In recent years there has been a resurgence in the use of the River Thames for moving cargo between terminals within the Port of London. This is seen to be in the main part due to the environmental benefits of moving such cargo by river, and as an alternative to transporting the cargo on the congested road and rail networks of the capital. Local authorities are contributing to this increase in intraport traffic, with waste transfer and demolition rubble being taken by barges on the river. At present the construction of the Olympic Park and Crossrail are both utilising the river as a means of transporting cargo and waste/excavation material. The Crossrail project alone will involve the transporting of 5 million tonnes of material (almost all of which is clean earth, excavated from the ground) downstream through the Port, from locations such as Canary Wharf to new nature reserves being constructed in the Thames estuary area. This also includes the re-opening of wharves or jetties for various building projects along or near the Thames, Battersea coal jetty being the most recent.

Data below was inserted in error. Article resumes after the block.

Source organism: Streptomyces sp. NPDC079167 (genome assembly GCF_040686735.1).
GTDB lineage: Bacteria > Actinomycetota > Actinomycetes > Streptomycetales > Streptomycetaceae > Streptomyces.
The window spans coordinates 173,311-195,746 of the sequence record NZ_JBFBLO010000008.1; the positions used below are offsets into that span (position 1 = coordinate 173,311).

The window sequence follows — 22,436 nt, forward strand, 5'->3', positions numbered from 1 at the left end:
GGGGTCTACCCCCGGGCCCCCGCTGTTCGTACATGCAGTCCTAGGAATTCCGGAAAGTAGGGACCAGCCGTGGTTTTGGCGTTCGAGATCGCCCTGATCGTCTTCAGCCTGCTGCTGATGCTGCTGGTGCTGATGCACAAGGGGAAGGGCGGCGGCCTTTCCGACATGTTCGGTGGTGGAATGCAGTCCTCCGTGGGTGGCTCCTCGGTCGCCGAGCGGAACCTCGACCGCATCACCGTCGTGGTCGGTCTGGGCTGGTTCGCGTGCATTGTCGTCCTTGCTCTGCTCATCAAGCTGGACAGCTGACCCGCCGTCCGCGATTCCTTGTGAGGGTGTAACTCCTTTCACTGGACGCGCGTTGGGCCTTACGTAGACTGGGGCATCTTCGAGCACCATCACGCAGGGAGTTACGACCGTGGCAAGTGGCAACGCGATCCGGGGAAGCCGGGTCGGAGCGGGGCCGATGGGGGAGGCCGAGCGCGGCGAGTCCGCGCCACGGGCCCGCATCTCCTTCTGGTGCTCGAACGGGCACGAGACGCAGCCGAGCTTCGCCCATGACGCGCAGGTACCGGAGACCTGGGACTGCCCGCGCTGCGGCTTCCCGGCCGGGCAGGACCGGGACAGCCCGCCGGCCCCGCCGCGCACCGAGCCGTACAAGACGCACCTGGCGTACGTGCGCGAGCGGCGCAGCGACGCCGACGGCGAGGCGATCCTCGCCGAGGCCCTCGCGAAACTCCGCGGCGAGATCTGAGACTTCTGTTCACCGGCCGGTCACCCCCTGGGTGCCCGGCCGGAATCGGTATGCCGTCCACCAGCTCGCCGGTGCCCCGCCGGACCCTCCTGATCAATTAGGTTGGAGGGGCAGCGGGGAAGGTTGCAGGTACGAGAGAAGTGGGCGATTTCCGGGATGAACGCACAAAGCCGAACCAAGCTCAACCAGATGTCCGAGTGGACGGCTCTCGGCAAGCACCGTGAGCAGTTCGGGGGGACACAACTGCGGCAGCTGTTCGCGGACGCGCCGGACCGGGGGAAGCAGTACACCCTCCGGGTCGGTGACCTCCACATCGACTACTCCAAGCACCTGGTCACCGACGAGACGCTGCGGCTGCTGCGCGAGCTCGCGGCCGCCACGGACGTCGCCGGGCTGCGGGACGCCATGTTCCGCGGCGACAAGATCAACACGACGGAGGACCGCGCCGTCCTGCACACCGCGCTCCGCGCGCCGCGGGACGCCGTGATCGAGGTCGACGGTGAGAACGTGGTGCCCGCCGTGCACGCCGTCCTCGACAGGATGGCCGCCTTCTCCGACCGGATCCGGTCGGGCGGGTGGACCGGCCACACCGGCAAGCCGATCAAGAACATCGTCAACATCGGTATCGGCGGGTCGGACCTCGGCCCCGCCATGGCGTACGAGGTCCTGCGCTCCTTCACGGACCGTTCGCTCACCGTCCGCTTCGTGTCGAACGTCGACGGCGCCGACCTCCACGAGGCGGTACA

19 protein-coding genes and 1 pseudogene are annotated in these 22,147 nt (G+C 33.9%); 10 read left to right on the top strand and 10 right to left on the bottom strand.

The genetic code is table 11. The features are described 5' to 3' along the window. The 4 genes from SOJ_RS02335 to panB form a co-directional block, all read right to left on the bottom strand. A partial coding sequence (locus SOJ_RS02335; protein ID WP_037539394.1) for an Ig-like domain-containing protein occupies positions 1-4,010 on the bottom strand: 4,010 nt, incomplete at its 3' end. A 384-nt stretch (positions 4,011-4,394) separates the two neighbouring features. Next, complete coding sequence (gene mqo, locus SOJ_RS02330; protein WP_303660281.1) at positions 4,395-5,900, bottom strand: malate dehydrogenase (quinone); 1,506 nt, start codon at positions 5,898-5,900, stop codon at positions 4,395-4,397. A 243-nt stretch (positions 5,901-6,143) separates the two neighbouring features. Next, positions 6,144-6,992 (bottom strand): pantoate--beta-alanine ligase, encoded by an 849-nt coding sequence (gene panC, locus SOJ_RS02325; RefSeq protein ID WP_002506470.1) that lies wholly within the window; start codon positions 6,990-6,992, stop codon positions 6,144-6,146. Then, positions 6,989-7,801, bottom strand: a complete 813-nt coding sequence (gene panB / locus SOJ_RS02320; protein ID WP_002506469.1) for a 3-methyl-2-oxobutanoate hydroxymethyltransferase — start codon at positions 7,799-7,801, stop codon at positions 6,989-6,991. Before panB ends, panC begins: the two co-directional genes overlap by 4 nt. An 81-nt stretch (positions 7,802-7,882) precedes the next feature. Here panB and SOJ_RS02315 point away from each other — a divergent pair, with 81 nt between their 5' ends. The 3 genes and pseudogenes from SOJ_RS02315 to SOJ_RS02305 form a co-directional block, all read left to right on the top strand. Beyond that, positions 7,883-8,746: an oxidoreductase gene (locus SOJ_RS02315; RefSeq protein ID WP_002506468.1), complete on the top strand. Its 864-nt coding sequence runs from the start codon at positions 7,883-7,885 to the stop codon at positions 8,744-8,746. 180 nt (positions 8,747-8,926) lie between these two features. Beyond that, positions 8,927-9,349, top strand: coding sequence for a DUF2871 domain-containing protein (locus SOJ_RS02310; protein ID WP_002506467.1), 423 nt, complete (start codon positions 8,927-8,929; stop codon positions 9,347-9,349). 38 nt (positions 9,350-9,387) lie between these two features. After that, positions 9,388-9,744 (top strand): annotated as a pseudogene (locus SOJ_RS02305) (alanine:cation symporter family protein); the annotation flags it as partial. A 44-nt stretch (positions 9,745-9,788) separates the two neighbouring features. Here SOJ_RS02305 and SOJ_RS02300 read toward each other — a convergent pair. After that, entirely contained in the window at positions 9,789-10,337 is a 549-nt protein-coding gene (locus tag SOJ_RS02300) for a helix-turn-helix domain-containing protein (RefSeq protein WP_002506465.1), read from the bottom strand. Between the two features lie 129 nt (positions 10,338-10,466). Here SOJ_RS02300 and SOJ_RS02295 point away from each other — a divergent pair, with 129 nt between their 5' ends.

In 2008, the figure for intraport trade was 1.9 million tonnes, making the River Thames the busiest inland waterway in the UK.
In terms of number of containers, London currently ranks third in the UK after the ports of Southampton and Felixstowe. This is likely to change in future as a major new facility at the Shell Haven refinery site - DP World's London Gateway - is under construction. Government approval was given in May 2007 for the redevelopment of this 607 hectares (1,500 acres) brownfield site, which has a two-mile (3 km) river frontage. The developers plan a port capable of handling the largest deep-sea container ships, including a 2,300 metre long container quay with a capacity of 3.5 million standard container units a year. The development will also include a 300 hectares (740 acres) 'logistics and business park', with direct links to the rail network. This might re-establish London's pre-eminence as originally intended by the PLA in the 1960s with its proposed development of a deep-sea port at Maplin Sands as part of the proposed third London airport site.
Policing the Port